The Fashion Portal

Victorian fashion
Victorian fashion
Swinging London, 1969

Fashion is a form of self-expression with a specific context, such as time, place and purpose. Example of these are clothing, footwear, lifestyle, accessories, makeup, hairstyle, and body posture. The term implies a look defined by the fashion industry as that which is trending. Everything that is considered fashion is available and popularized by the fashion system (industry and media).

Given the rise in mass production of commodities and clothing at lower prices and global reach, reducing fashion's environmental impact and improving sustainability has become an urgent issue among politicians, brands, and consumers. (Full article...)

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A young woman wearing a white áo dài, a modernized national garment created around the 1930s. Photo taken in Ho Chi Minh City in 2021.

The áo dài (English: /ˈˈd, ˈɔːˈd, ˈˈz/; Vietnamese: [ʔaːw˧˦ zaːj˨˩] (North), [ʔaːw˦˥ jaːj˨˩] (South)) is a modernized Vietnamese national garment. Besides suits and dresses nowadays, men and women can also wear áo dài on formal occasions. It is a long, split tunic worn over silk trousers. Áo translates as shirt and dài means "long". The term can be used to describe any clothing attire that consists of a long tunic, such as nhật bình.

The predecessor of the áo dài was derived by the Nguyễn lords in Phú Xuân during 18th century. This outfit was derived from the áo ngũ thân, a five-piece dress commonly worn in the 19th and early 20th centuries. The áo dài was later made to be form-fitting which was influenced by the French, Nguyễn Cát Tường and other Hanoi artists redesigned the áo dài as a modern dress in the 1920s and 1930s. The updated look was promoted by the artists and magazines of Tự Lực văn đoàn (Self-Reliant Literary Group) as a national costume for the modern era. In the 1950s, Saigon designers tightened the fit to produce the version worn by Vietnamese women. The áo dài dress for women was extremely popular in South Vietnam in the 1960s and early 1970s. On Tết and other occasions, Vietnamese men may wear an áo gấm (brocade robe), a version of the áo dài made of very thick fabric and with sewed symbols. (Full article...)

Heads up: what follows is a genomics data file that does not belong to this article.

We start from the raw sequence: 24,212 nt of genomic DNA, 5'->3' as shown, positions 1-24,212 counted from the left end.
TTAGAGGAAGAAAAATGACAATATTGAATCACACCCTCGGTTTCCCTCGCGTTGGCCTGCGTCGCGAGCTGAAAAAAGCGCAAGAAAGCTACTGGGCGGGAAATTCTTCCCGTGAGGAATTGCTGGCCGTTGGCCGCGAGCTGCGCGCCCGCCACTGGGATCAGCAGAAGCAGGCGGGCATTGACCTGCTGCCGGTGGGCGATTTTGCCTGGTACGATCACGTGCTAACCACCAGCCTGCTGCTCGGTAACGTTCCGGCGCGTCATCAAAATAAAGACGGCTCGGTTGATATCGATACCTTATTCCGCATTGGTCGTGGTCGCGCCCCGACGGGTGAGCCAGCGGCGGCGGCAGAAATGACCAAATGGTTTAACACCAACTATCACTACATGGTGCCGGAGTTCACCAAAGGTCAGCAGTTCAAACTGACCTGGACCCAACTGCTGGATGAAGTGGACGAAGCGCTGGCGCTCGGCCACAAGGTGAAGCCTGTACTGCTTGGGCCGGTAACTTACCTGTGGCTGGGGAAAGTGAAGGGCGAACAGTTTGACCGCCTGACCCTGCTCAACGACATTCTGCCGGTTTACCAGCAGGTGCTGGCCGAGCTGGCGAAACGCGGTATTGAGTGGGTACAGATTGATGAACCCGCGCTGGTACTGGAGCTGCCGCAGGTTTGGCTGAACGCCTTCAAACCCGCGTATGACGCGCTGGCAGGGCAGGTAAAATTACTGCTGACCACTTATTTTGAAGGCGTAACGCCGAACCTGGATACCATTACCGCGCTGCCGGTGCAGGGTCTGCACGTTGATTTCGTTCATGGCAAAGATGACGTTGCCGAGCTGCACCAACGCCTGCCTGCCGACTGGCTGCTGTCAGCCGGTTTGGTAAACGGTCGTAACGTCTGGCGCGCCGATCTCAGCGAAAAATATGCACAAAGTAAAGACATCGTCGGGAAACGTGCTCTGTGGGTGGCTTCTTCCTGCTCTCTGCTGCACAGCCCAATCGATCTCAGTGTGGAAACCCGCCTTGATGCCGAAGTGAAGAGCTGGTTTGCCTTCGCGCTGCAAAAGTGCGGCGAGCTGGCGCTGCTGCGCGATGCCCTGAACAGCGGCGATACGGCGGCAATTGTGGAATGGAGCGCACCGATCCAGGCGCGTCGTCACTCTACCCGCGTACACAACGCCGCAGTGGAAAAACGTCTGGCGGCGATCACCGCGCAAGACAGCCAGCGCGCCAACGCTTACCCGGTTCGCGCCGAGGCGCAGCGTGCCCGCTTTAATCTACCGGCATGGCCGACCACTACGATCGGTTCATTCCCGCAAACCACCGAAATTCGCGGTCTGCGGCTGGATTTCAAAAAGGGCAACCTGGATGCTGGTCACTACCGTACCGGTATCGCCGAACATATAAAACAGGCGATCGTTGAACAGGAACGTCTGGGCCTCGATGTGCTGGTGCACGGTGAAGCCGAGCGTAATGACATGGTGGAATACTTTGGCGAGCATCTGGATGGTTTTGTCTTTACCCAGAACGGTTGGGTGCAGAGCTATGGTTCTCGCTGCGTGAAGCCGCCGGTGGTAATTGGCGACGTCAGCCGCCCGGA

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Pierre Balmain adjusting a dress on model Ruth Ford in 1947 (photographed by Carl Van Vechten)
Haute couture (/ˌt kˈtjʊər/ (listen); French pronunciation: ​[ot kutyʁ]; French for 'high sewing', 'high dressmaking') is the creation of exclusive custom-fitted high-end fashion design. The term "Haute couture" is derived from the French language, where "haute" means "high" or "elegant," and "couture" translates to "sewing" or "dressmaking." Bodice is a composition of vesture, traditionally for women and girls, covering the torso from the neck to the waist. The term Haute Couture generally refers to a specific type of upper garment common in Europe during the 16th to the 18th century, or to the upper portion of a modern dress to distinguish it from the skirt and sleeves. Beginning in the mid-nineteenth century, Paris became the centre of a growing industry that focused on making outfits from high-quality, expensive, often unusual fabric and sewn with extreme attention to detail and finished by the most experienced and capable of sewers—often using time-consuming, hand-executed techniques. Couture translates literally from French as "dressmaking", sewing, or needlework and is also used as a common abbreviation of haute couture and can often refer to the same thing in spirit. Haute translates literally to "high". (Full article...)